We don’t know what made Death’s Door leave the “e” out of their whisky and their distillation process for this one is about as different as you can make it while still following the main steps. First, they use hard red winter wheat as 80 percent of their mash, filling the remainder with malted barley. Then they use a champagne yeast instead of a whisky yeast, another fundamental change. After distillation, they use an uncharred oak barrel to finish the spirit, which means, even though this whisky’s white, it’s still been aged. There are a ton of different things going on here and we’re thinking we’re going to need at least three more bottles and six more weekends before we fully understand it. Link

Slow Hand Six Woods Whiskey

Greenbar Distillery

Los Angeles, California

Being organic isn’t the first thing we think of when we’re looking to tie one on, but that doesn’t stop it from being a selling point for Greenbar Distillery. It adds a sort of purity to their spirits, in both meanings of the latter. Their whiskey also shirks the normal all-oak casks in favor of casks made from six different woods (hence the name). These barrels are made of white and red oak, mulberry, hickory, maple, and grape. Since whiskey gets most of its complex flavors from the aging process, this whiskey has one of the more interesting flavor profiles we’ve ever encountered. You could spend hours trying to parse out each flavors’ woody origin. Link

Roknar Rye Whiskey

Far North Spirits

Hallock, Minnesota

In the interest of complete transparency, we’re mainly picking this whiskey because of its name. Yes, it’s a great rye whiskey that would follow well in any Pennsylvanian tradition. Yes, it’s unique in that it’s a rye made in Minnesota. And yes, it’s well established that rye whiskey is quickly becoming our favorite version of whiskey. But Roknar is a crazy good name for anything, and printing it on a whiskey bottle just makes us want to drink it straight from a horn. Also, it’s an easy way to plug Vikings, whose main character takes his name from a similar place as this whiskey. Link

Koval Bourbon

Koval Distillery

Chicago, Illinois

Koval’s made it onto our lists before and for good reason. They make a solid bourbon. They’re also one of the few distilleries experimenting with the mash. Most distilleries play it safe by mixing their corn with rye, barley, or more corn. Koval took a different path and used millet, a grain most popular in Asia and Africa, where it’s grown and used a lot like corn is here. What that means is you still get to drink great American bourbon, but as a whiskey that challenges what bourbon can be. There are weird, but not off putting, flavors in this whiskey and we’re excited for the variety. Link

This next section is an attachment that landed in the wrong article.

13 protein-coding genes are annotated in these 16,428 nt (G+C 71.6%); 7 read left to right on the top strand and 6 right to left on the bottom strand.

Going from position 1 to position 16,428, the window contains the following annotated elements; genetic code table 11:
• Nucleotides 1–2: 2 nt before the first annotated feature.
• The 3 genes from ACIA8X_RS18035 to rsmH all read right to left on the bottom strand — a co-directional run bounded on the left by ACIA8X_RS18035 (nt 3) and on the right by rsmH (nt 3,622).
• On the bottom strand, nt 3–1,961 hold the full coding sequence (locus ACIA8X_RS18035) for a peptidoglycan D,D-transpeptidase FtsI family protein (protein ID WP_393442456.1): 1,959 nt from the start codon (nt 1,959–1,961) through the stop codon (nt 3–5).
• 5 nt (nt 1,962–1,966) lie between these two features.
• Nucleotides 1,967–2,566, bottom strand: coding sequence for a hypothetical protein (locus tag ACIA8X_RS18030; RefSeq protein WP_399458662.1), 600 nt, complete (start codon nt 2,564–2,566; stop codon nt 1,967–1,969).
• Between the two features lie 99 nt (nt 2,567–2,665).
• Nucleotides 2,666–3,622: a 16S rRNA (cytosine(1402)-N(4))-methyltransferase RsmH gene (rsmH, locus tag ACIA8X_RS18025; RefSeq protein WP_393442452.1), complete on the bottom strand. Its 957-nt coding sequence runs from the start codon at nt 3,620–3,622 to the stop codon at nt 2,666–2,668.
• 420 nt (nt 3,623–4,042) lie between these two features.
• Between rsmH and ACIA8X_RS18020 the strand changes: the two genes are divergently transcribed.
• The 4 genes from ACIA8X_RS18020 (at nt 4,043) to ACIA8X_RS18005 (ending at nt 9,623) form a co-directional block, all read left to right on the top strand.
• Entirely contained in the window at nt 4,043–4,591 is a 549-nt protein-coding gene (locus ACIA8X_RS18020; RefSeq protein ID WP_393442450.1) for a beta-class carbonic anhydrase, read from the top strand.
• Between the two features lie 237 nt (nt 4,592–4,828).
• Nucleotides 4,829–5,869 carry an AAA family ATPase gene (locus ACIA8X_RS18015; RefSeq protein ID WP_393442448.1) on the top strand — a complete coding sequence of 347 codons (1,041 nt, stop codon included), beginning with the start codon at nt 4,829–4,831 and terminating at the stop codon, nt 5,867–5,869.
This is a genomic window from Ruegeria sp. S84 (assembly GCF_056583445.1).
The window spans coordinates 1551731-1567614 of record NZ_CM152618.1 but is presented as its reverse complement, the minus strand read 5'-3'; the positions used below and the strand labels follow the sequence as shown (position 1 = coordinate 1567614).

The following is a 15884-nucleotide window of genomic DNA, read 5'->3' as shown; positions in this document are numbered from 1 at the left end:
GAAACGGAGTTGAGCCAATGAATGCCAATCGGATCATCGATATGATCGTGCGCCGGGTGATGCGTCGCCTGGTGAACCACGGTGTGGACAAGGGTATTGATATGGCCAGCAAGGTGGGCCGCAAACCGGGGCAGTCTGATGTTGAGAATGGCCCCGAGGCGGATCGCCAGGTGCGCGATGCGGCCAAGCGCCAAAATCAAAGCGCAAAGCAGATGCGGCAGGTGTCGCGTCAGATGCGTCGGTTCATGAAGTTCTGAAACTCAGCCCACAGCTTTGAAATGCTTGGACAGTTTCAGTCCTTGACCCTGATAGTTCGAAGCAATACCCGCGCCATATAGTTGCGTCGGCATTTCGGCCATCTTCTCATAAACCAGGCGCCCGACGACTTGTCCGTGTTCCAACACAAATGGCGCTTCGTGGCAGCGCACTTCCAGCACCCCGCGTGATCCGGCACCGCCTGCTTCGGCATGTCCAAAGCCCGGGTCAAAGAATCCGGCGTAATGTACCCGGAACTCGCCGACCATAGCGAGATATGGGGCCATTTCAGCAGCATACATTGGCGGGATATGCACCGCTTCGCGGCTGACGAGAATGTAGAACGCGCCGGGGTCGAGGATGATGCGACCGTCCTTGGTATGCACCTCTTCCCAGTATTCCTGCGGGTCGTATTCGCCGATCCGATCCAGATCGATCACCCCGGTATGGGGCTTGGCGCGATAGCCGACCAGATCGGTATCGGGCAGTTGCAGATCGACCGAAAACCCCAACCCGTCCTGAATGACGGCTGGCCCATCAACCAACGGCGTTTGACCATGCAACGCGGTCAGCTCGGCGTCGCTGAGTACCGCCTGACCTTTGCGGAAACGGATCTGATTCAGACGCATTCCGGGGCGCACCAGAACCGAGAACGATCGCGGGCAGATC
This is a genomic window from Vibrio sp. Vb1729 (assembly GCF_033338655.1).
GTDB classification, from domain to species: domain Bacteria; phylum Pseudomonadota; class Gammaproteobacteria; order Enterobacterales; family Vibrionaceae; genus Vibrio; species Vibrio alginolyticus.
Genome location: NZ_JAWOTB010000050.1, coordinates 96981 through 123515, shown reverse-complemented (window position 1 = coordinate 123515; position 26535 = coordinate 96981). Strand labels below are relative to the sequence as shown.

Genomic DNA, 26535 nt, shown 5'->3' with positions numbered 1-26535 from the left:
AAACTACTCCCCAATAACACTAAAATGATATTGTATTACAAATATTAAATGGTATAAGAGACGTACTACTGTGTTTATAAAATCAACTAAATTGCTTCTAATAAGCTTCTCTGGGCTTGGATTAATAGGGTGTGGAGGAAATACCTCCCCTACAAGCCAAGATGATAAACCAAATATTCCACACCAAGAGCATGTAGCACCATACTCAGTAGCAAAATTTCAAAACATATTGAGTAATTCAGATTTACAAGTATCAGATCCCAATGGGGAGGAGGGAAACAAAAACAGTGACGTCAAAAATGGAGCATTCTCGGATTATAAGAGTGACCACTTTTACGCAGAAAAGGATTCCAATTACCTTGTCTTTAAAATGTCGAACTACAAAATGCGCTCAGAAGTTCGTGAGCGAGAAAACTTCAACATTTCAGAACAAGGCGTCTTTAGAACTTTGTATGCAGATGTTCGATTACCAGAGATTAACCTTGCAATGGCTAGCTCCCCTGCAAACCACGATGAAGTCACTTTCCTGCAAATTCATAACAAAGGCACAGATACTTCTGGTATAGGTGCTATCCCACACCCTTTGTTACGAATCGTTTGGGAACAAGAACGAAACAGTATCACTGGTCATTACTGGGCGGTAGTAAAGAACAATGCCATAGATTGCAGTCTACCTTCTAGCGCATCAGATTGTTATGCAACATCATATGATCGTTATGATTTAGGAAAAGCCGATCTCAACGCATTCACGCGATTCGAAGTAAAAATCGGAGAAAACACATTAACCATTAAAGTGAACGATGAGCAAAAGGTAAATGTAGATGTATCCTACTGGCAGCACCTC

Breckenridge Straight Bourbon Whiskey

Breckenridge Distillery

Breckenridge, Colorado

Plenty of our other picks have been experimental whiskeys, but the Breckenridge Straight Bourbon Whiskey is just a solid traditional bourbon. It’s a high rye mash, distilled, then aged in casks from Tennessee, Kentucky, and Indiana, and described with all the weird buzzwords you’d expect from someone trying to describe a traditional bourbon. Messing around with recipes is all well and good, but every once in a while, we need a craft distillery to prove it knows how to make a great bourbon. Link

High West Campfire

High West Distillery

Park City, Utah

Whiskey purists would cry sacrilege here, but as you can tell from the rest of this list, we’re always on the lookout for experimental whiskey. The website claims High West Campfire is “the world’s only blend of Scotch, bourbon, and rye whiskey,” and we’re inclined to believe them. It takes guts to toss a bunch of whiskeys together and convince people to buy it. High West Distillery doesn’t actually distill any of the whiskeys involved here, getting most of them from contracts with larger distillers (their Scotch supplier is a secret). But blending whiskey is an art in its own right, so we’re not going to stand in their way. Link